The parsonage is a simple one and one/half story bungalow form with some Colonial Revival detailing on the porch and eaves. It appears to be largely intact with some minor changes to fenestration and front porch detailing. Despite the additions to the church, and minor alterations to the parsonage, the pair still reads as a church and adjacent residence and is a relatively rare intact example of this coupling not only on Vashon Island, but in rural King County. King County’s Historic Preservation Program has stated that they would consider the Church building and Parsonage eligible as a King County Landmark based on Criterion A3 of King County Code 20.62.040, in that both buildings embody the distinctive characteristics of a type, period, style or method of design or construction.

The original Church building has been lovingly preserved by the Vashon-Maury Island Heritage Association and now houses historical, cultural, and environmental images and artifacts documenting the history of Vashon Island.
The property’s historical significance is associated with the Norwegian American community of Vashon Island, part of a pattern of late nineteenth century Nordic immigration and settlement in the Puget Sound region. Its architectural significance needs to be more thoroughly researched, but the building is representative of a simple, even somewhat austere rural vernacular church building. Intact architectural detailing such as lancet windows, an open high-ceiling interior, and the small chancel at the rear clearly identify it as an ecclesiastical building.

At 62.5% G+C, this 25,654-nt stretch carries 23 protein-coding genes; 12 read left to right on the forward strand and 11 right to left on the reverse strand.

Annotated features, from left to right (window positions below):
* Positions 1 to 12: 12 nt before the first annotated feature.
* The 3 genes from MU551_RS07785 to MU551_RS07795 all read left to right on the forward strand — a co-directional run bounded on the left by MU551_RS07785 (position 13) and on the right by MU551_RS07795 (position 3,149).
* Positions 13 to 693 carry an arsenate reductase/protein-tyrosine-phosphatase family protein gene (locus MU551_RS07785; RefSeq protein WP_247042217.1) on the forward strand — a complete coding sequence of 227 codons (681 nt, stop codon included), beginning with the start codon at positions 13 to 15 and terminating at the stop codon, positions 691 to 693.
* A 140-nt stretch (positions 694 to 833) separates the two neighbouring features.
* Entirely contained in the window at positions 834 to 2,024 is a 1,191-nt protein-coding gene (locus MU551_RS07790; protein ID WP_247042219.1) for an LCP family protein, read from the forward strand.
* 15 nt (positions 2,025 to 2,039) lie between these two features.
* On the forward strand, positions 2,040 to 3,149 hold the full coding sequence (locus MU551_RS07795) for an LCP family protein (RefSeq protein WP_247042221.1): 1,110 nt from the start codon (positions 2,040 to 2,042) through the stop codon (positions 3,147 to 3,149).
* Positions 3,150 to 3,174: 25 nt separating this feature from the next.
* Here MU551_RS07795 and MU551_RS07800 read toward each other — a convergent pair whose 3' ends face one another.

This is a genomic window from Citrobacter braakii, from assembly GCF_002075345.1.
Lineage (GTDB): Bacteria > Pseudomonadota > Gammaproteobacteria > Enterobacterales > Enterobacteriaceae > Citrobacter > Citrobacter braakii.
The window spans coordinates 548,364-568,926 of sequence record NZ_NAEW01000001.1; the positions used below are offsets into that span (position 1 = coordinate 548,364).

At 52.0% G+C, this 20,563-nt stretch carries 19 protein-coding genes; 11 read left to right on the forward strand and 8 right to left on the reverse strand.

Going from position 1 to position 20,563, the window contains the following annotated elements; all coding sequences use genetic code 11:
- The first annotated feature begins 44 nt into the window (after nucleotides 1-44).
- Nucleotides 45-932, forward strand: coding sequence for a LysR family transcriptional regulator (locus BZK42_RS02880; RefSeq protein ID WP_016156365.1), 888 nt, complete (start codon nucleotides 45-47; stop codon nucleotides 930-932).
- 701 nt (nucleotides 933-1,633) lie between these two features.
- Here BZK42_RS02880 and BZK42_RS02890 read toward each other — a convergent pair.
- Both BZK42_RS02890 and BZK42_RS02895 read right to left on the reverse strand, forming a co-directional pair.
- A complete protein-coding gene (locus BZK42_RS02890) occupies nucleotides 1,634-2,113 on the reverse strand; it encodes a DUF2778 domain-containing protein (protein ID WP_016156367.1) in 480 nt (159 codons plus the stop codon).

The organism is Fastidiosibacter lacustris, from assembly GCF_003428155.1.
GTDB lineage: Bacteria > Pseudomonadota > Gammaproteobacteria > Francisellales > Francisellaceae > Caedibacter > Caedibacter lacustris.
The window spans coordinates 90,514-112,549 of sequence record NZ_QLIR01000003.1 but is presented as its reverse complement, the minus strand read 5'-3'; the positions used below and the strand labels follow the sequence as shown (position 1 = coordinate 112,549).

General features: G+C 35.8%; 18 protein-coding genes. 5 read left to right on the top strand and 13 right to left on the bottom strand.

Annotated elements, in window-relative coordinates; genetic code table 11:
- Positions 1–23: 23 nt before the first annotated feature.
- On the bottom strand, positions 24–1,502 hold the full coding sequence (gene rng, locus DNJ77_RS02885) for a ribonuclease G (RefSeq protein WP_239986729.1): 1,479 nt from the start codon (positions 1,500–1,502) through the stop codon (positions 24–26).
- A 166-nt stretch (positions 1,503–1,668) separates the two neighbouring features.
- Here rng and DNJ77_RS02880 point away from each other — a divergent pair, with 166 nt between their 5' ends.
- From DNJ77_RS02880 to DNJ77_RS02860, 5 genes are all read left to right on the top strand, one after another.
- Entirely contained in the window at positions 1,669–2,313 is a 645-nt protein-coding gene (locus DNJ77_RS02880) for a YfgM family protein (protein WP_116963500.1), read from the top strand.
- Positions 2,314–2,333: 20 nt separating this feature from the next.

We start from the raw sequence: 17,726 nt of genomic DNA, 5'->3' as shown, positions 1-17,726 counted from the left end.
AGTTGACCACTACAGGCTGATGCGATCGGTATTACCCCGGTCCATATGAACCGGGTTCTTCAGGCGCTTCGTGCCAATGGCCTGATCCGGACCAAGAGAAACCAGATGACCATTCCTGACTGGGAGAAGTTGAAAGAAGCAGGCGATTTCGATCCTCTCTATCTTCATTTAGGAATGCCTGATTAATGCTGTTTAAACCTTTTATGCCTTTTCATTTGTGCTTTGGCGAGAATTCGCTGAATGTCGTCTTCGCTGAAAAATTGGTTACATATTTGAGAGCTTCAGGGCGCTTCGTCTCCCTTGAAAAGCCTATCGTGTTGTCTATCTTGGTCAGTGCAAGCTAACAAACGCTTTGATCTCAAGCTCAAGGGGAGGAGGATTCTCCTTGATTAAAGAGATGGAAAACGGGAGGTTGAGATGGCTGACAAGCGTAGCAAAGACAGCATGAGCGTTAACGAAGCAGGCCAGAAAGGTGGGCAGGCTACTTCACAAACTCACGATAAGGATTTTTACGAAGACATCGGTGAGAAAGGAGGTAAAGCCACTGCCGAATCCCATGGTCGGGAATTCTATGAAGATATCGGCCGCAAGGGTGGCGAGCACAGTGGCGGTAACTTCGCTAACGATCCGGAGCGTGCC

VMIHA is currently in the final stages of a two-year study to develop a Strategic Plan that will take our organization to 2030. As part of this planning we are embarking on the development of a Campus Master Plan that will be completed by the Spring of 2023. A King County Landmark designation for our Museum Building and adjoining parsonage building is a priority because it would help to guide and determine the direction of our campus’ development and plan to accommodate our organization’s growth.